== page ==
I started the Salmon image five years ago. I’ve included my initial sketch and a version made using felt. There were many lessons learned with that medium and so it wasn’t an entirely disastrous experience. I put this project on the far back burner at the time. I love working with wool as much as paper. I hope to go back, full circle, to wool someday soon… There still is a button blanket floating around in my head.
Then two years ago I was fortunate enough to find my way into a Flat Design class taught by Chief Tsungani at the Lelooska Foundation in Ariel WA. I was already a great admirer of NW Coastal Native art and knew things like native drawings of orcas were anatomically correct. The art was big and bold. I’ll give the ancestors credit too as my childhood homes were always full of SW native art, including Navajo Rugs on the floor, Kachina Dolls on the shelf, Navajo woven baskets on the table, and clay animal talismans made black from firing in dung fires, or so I was told…
There are two tangents at this point in the story and I will take a sharp turn and come back around at some point in this post. My professional work began in graphic arts/typography, photography and video production. I was blessed to work with genius, Tom T. Taylor III. Lelooska Foundation knew Chief Lelooska was dying and so they hired Tom to record one of Chief Lelooska’s last performances. The video is available through the Lelooska Foundation. I also highly recommend their children’s books with CD recordings of the story, as told by Chief Lelooska. Tom hired me to crew. My daughter was still in grade school when this happened and she was able to come to work with me. Chief Lelooska personally showed us the costumes, the totems, the masks, and how they worked in our first few days of preproduction. He spoke of the images and the importance of animal talismans. We shot live performances with only the fire in the center of the lodge, just as it had been done for centuries. It was a deeply spiritual experience and a great honor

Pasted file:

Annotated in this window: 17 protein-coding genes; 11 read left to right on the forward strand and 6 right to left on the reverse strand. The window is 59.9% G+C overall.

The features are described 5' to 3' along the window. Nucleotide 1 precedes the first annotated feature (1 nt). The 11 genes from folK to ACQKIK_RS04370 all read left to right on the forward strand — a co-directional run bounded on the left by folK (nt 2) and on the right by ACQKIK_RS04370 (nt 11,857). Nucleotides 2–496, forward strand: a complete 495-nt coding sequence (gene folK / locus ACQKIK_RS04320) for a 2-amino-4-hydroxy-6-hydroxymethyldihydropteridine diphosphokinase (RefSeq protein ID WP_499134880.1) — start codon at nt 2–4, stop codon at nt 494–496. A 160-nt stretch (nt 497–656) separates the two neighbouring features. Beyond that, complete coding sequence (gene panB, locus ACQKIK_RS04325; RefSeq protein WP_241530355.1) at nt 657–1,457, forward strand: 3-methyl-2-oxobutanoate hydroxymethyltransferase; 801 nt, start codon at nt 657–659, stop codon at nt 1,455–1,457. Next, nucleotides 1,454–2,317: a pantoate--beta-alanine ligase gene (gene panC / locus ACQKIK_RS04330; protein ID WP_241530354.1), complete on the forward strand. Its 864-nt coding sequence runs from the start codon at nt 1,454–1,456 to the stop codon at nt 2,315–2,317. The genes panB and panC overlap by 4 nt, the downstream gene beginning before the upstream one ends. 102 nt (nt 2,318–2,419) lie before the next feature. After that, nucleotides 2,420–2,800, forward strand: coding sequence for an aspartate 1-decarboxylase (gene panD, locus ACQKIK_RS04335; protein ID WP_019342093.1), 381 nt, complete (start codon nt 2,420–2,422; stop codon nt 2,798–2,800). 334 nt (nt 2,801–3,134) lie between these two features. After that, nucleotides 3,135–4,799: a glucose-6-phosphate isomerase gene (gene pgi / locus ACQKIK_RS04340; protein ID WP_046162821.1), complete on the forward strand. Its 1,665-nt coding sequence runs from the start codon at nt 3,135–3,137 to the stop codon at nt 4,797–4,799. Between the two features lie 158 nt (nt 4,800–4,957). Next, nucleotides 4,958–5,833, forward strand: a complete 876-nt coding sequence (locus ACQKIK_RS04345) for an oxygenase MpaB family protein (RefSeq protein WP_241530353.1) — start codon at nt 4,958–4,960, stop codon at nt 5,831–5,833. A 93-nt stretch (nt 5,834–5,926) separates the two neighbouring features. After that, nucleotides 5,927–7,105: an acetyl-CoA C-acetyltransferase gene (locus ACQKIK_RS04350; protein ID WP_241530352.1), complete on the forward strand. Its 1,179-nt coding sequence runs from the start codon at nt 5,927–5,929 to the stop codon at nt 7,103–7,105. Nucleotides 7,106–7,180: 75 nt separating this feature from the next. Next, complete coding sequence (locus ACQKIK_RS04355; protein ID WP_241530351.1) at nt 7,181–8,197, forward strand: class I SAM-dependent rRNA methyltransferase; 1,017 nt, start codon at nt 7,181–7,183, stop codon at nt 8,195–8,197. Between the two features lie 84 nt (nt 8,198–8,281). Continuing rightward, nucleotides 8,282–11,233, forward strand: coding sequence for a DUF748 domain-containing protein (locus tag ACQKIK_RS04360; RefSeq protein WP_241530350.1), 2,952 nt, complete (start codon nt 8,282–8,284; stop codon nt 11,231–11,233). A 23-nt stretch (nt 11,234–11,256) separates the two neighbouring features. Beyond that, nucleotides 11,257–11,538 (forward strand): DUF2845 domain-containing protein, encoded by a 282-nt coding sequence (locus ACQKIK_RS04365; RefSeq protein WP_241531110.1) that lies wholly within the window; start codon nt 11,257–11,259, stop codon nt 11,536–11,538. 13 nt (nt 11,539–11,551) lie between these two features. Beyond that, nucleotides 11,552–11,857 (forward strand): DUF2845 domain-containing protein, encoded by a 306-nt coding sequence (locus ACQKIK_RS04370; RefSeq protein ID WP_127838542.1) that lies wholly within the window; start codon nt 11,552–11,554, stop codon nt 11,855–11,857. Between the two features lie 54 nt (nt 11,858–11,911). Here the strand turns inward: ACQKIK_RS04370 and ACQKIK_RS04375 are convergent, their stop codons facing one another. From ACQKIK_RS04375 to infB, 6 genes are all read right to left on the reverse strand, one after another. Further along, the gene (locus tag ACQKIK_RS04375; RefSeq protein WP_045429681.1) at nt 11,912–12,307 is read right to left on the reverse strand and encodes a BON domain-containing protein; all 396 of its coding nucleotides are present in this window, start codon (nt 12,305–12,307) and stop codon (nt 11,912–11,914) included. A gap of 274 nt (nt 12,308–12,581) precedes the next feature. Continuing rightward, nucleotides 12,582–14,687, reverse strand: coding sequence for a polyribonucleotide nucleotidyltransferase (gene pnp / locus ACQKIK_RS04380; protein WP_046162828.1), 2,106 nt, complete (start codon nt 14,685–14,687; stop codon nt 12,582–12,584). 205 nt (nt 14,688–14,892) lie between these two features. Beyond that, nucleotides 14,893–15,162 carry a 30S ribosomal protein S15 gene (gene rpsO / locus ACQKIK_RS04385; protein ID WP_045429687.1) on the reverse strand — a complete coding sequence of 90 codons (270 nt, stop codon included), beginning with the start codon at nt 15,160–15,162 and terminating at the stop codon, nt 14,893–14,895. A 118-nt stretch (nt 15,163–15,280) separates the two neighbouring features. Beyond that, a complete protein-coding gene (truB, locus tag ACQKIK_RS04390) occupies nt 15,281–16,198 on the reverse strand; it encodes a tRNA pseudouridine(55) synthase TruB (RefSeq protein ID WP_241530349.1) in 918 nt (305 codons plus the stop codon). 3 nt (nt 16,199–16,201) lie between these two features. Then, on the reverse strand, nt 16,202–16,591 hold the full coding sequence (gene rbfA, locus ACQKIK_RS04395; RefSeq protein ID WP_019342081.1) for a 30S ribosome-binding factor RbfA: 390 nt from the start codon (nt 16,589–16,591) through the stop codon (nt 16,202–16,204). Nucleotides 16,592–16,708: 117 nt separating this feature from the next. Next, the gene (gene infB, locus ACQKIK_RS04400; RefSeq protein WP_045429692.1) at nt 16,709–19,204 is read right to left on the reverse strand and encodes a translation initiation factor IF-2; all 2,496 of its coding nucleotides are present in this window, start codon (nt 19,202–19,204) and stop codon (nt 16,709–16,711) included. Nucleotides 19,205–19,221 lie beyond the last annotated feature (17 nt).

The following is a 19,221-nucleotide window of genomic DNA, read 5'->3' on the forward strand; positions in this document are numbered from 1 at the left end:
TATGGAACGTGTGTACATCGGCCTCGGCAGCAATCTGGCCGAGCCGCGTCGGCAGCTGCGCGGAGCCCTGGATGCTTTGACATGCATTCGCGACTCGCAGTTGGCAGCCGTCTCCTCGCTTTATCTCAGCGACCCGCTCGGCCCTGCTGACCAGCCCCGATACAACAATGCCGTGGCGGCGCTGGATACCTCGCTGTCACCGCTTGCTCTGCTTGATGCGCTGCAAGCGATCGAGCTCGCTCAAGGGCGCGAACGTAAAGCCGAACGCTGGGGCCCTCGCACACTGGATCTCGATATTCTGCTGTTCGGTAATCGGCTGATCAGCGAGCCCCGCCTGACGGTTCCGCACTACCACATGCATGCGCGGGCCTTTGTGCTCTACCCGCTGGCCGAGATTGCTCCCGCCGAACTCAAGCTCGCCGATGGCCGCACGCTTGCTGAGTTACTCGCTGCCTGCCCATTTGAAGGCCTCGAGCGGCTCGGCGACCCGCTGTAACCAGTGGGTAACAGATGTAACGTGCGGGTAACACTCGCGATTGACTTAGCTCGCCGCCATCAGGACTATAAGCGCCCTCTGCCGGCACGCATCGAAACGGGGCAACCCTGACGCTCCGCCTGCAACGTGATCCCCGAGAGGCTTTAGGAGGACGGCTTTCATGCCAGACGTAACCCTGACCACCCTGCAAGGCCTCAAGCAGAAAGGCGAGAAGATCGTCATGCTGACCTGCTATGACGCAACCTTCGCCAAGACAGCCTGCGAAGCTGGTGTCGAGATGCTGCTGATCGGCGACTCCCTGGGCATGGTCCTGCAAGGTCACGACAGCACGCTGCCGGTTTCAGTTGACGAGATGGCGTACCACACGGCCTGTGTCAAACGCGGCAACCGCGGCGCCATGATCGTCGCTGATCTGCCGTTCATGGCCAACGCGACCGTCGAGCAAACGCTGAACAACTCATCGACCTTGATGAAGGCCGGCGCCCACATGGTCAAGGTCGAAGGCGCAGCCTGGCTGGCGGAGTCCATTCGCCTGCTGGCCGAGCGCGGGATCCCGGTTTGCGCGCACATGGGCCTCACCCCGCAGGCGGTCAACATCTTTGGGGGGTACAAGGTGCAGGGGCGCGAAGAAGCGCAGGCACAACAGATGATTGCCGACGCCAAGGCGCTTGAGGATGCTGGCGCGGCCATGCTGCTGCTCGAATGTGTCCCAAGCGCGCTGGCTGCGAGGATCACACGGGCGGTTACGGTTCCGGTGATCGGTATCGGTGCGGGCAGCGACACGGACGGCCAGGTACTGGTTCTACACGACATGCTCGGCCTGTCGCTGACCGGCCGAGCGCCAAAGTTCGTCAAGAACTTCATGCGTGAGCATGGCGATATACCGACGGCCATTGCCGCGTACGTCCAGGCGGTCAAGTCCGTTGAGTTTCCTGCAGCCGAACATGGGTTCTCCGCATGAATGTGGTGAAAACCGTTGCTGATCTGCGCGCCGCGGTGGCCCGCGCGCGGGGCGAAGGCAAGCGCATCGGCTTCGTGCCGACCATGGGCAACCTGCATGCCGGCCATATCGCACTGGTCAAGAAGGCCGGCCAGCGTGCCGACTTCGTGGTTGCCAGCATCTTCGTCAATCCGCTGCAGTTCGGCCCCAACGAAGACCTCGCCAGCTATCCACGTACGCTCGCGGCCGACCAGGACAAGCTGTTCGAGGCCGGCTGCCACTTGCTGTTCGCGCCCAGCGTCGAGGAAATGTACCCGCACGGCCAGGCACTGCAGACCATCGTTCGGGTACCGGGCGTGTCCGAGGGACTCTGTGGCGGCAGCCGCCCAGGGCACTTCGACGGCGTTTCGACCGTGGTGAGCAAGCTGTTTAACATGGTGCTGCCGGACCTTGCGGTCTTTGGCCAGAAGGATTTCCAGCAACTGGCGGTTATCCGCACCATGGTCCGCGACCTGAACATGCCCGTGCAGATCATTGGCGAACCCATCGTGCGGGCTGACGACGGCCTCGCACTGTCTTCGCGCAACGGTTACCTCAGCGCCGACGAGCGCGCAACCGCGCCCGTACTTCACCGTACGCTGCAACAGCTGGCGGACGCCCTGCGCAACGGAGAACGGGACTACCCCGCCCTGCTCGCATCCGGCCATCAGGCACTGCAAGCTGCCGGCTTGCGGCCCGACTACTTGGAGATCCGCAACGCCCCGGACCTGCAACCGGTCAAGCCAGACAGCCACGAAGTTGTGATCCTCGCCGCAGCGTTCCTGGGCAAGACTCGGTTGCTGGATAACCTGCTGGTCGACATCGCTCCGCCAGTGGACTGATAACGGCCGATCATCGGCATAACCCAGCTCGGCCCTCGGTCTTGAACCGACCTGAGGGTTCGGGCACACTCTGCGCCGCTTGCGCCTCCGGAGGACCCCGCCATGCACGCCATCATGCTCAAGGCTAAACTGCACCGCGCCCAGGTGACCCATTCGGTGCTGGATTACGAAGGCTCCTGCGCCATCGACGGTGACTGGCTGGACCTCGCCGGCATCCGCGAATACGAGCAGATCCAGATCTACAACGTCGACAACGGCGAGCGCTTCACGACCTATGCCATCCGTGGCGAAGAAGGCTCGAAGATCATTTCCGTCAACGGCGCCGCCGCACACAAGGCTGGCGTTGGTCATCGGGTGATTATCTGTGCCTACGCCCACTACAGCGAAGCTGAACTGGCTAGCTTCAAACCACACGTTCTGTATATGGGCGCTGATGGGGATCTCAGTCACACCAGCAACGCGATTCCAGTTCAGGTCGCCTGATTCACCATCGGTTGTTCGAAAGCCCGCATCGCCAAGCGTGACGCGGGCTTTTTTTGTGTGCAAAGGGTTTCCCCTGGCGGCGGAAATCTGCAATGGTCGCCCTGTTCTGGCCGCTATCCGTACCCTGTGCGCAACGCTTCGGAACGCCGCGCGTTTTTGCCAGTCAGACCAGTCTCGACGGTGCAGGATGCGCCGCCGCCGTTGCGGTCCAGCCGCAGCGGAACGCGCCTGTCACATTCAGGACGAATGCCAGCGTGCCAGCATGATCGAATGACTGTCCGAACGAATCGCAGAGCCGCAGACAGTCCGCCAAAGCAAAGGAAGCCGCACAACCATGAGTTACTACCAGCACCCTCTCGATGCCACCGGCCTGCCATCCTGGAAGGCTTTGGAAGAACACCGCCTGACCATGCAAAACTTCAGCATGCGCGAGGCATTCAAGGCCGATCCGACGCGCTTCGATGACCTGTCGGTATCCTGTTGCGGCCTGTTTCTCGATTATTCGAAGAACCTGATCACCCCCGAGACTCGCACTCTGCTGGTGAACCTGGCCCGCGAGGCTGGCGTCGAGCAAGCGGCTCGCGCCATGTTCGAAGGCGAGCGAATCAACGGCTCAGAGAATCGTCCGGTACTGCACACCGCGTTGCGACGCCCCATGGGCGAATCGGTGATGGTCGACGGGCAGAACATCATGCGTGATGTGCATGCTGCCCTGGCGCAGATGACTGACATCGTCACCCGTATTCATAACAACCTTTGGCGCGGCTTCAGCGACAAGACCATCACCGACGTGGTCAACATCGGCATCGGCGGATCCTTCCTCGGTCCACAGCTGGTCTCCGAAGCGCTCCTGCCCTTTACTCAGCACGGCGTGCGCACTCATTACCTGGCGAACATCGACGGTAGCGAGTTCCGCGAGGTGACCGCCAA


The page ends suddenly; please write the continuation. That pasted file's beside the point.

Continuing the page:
I came back to this project after a snow storm in 2021 because these experiences stayed with me. I checked out the recommended book from our public library, which was originally written over 50 years ago. It was the only recommended book and it’s been transformative to me. So much respect for native artists. My only regret is that I won’t be able to take a class from Bill Holm at the University of Washington, where he taught for years. I won’t go into the multiple revelations I’ve had while reading the introduction and the elements of design chapters. It led me to pick up that same sketch book that I took notes in and I started drawing again. I think it’s important to post my struggles here because art does not come easily to me.
The Coho Salmon drawing came alive after the book’s influence. The image told me what to do within the rules of traditional elements. After the drawing was done, I turned it into a svg file for my cutting machine. The crisp cuts and jet black lines really brought it to life! The color version is cut out of vinyl and adhered onto an overhead transparency sheet. Because of the labor intensive process of making each sticker by hand, like the original Mt Hood sticker I make, I farmed the printing out on this one out because of the traditional tri-color. This sticker is only 5” X 3” and I’ll see if they sell better. I’m planning to do a four elements (earth, fire, air, water) series and am now working on a red tail hawk for air. They are magnificent animals. Armed with my new understanding, I look at the elements of native art as usual, but now I start by using a photo for form and then outline shapes like the ovoid before filling them in. I really want to develop “my voice” in the images coming out of me.